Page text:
Dr. Faramarz Ismail-Beigi M.D., PhD., the previous Division Chief of Endocrinology, and a team of internationally renowned UHCMC diabetes specialists researched the effects of intensive treatment of hyperglycemia (or high blood sugar, a condition in which an excessive amount of glucose circulates in the blood plasma) on microvascular outcomes in type 2 diabetes in analyzing the ACCORD randomized trial.
Hyperglycemia is associated with increased risk of cardiovascular complications in people with type 2 diabetes.
The team set out to find out if reducing the blood glucose concentration to normal levels in people with established type 2 diabetes decreases the rate of microvascular complications. 10,251 patients were randomly assigned, 5,128 to the intensive glycemia control group and 5,123 to standard group. Intensive therapy was stopped before study end because of higher mortality in the glycemia group, and patients were transitioned to standard therapy. After reviewing the results, it was clear that intensive therapy did not reduce the risk of advanced measures of microvascular outcomes (such as kidney failure requiring dialysis, or advanced disease of the retina requiring surgery), but delayed the onset of albuminuria and some measures of eye complications and neuropathy.
The conclusion was made that microvascular benefits of intensive therapy should be weighed against the increase in total and cardiovascular disease-related mortality, increased weight gain, and high risk for severe hypoglycemia.
Dr. Ismail-Beigi suggests that “In elderly people with established type 2 diabetes of many years’ duration and a history of prior cardiovascular disease (such as a heart attack), or risk factors for cardiovascular disease, the benefits and risks associated with intensive blood sugar control needs to be carefully assessed on an individual basis. The best approach is for patients to have a discussion with their health-care provider to set an appropriate blood sugar goal.”
For patients outside the highest and lowest traditional risk factor categories, based on factors like high cholesterol, smoking, diabetes, hypertension and family history of heart disease, MRP-8/14 could become a prominent diagnostic tool. “We are attempting to determine whether the use of MRP-8/14 should sway us toward more aggressive preventive therapies,” says Carl Orringer, MD, the Harrington Heart & Vascular Institute Chair in Preventive Cardiovascular Medicine at the School of Medicine.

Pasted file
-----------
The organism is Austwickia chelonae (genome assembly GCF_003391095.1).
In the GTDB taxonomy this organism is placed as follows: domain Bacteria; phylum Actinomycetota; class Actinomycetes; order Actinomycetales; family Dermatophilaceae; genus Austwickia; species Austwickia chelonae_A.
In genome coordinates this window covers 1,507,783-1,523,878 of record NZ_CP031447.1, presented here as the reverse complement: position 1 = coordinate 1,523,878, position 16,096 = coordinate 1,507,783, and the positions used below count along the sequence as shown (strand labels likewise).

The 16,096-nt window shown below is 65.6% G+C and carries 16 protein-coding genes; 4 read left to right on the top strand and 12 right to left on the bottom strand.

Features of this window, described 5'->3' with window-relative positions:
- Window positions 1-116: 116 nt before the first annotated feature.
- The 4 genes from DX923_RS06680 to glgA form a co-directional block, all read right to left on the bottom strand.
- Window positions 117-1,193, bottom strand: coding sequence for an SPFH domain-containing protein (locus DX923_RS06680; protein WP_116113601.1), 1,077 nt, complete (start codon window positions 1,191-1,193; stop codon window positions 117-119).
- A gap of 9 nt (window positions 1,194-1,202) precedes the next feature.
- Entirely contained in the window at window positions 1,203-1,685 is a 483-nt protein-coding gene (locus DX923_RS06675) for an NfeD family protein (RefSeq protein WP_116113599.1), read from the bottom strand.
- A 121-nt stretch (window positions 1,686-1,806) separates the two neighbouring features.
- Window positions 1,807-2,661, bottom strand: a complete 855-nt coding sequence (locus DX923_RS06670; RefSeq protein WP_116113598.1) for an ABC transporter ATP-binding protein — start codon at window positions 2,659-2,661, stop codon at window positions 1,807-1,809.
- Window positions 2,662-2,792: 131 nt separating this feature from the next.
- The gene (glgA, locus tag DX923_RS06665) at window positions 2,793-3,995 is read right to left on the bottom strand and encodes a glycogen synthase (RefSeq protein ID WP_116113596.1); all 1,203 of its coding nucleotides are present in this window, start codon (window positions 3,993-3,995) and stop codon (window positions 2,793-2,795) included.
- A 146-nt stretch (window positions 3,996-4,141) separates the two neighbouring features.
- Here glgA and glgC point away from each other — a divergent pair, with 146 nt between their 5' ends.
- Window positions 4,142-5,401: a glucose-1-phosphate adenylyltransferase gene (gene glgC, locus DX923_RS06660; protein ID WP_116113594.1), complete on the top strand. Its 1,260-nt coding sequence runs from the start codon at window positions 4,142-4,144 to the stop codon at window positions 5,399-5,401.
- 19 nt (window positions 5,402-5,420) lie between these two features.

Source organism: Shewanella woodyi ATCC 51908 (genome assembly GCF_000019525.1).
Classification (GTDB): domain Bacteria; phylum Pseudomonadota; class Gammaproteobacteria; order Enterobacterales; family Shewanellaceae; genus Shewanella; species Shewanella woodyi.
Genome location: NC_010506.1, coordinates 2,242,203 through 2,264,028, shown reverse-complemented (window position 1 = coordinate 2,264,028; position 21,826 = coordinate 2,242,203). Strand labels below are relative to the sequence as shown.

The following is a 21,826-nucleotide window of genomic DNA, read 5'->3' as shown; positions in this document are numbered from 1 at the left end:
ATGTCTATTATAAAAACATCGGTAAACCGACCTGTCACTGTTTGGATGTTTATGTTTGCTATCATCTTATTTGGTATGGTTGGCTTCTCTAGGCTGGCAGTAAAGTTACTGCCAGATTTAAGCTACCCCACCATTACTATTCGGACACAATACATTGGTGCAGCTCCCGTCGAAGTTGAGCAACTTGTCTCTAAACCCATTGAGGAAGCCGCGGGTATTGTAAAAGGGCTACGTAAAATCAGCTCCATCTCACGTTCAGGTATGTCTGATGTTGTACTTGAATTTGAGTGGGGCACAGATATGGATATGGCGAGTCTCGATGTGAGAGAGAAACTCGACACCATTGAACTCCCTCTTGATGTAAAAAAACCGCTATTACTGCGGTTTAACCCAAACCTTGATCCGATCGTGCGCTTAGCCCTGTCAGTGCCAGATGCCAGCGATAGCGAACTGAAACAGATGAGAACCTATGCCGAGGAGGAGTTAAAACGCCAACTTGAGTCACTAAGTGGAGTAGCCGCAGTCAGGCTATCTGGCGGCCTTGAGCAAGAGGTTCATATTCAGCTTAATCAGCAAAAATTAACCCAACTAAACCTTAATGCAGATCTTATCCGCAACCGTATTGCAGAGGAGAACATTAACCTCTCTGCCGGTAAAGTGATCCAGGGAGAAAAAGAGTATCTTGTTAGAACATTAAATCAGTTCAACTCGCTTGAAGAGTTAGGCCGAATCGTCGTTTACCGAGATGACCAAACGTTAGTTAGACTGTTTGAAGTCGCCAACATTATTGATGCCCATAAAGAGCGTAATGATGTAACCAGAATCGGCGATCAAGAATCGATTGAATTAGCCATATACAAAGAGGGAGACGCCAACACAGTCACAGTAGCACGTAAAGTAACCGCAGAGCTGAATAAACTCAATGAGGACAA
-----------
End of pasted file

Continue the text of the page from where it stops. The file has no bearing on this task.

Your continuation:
Currently, a “high-sensitivity C-reactive protein” (hs-CRP) assay is sometimes used in conjunction with cholesterol tests to assess heart disease risk. Like hs-CRP, MRP-8/14 represents a different biological process than cholesterol and is likely to serve as a complement to, not a substitute for, cholesterol screening. Of cholesterol testing’s shortcomings, Dr. Orringer says, “Relying on cholesterol alone is ignoring the inflammation that lights the fuse that sets off the explosion that is the heart ttack.”
Dr. Orringer, who developed an innovative heart attack risk assessment program that uses CT scans to see whether a person has hardening of the arteries, believes that MRP-8/14 may come to be incorporated to aid in risk estimation.
“A person’s heart attack risk is related to how much calcium is in the arteries—the more calcium, the greater the risk,” Dr. Orringer explains. “Those with calcium in their arteries indicating atherosclerosis might be really good candidates for MRP-8/14 evaluation to see who is at the highest risk.”
Case Western Reserve University School of Medicine is getting nearly 15 million dollars from the National Institutes of health to lead an important new study of hypertension.
Current guidelines recommend lowering hypertensive patients’ systolic blood pressure – that’s the first number in a blood pressure reading – to below 140 – 138 over 90, for example. But physicians want to know if lowering that recommended systolic blood pressure to below 120 can further reduce the incidence of cardiovascular and kidney disease, or slow the decline of functional cognition.
Dr. Jackson Wright, who heads the Clinical Hypertension Program at University Hospitals Case Medical Center, says the medical school will be one of five U.S. institutions taking a leadership role in what’s called the Systolic Blood Pressure Intervention Trial – dubbed SPRINT.
Wright: “The fact that Cleveland, Northeast Ohio and Central Ohio has a very diverse population makes this an outstanding location to conduct a study such as SPRINT.”
The study will take place over 9 years, and will involve 75 hundred patients.
Wright says it will measure the benefits of reducing systolic blood pressure against risks posed by increased medication and other factors in treatment of hypertension.
Learn more at CWRUmedicine.org